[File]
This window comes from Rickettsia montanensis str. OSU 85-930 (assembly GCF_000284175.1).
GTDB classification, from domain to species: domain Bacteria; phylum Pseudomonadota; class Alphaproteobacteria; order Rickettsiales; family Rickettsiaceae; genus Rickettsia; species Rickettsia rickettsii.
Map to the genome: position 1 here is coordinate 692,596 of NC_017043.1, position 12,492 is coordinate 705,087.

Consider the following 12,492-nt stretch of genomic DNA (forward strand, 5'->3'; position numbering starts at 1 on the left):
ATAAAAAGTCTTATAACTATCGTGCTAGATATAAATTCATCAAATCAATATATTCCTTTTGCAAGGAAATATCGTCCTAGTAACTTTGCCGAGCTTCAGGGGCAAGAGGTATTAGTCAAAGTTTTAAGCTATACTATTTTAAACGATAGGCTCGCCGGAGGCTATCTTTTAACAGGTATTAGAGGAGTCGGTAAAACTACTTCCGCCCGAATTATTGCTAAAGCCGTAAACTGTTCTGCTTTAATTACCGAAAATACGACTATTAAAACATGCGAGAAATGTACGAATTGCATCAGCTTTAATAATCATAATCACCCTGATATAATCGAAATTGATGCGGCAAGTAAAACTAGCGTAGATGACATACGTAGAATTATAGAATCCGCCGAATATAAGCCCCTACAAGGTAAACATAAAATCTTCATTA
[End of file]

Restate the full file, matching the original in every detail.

This window comes from Rickettsia montanensis str. OSU 85-930 (assembly GCF_000284175.1).
GTDB classification, from domain to species: domain Bacteria; phylum Pseudomonadota; class Alphaproteobacteria; order Rickettsiales; family Rickettsiaceae; genus Rickettsia; species Rickettsia rickettsii.
Map to the genome: position 1 here is coordinate 692,596 of NC_017043.1, position 12,492 is coordinate 705,087.

Consider the following 12,492-nt stretch of genomic DNA (forward strand, 5'->3'; position numbering starts at 1 on the left):
ATAAAAAGTCTTATAACTATCGTGCTAGATATAAATTCATCAAATCAATATATTCCTTTTGCAAGGAAATATCGTCCTAGTAACTTTGCCGAGCTTCAGGGGCAAGAGGTATTAGTCAAAGTTTTAAGCTATACTATTTTAAACGATAGGCTCGCCGGAGGCTATCTTTTAACAGGTATTAGAGGAGTCGGTAAAACTACTTCCGCCCGAATTATTGCTAAAGCCGTAAACTGTTCTGCTTTAATTACCGAAAATACGACTATTAAAACATGCGAGAAATGTACGAATTGCATCAGCTTTAATAATCATAATCACCCTGATATAATCGAAATTGATGCGGCAAGTAAAACTAGCGTAGATGACATACGTAGAATTATAGAATCCGCCGAATATAAGCCCCTACAAGGTAAACATAAAATCTTCATTA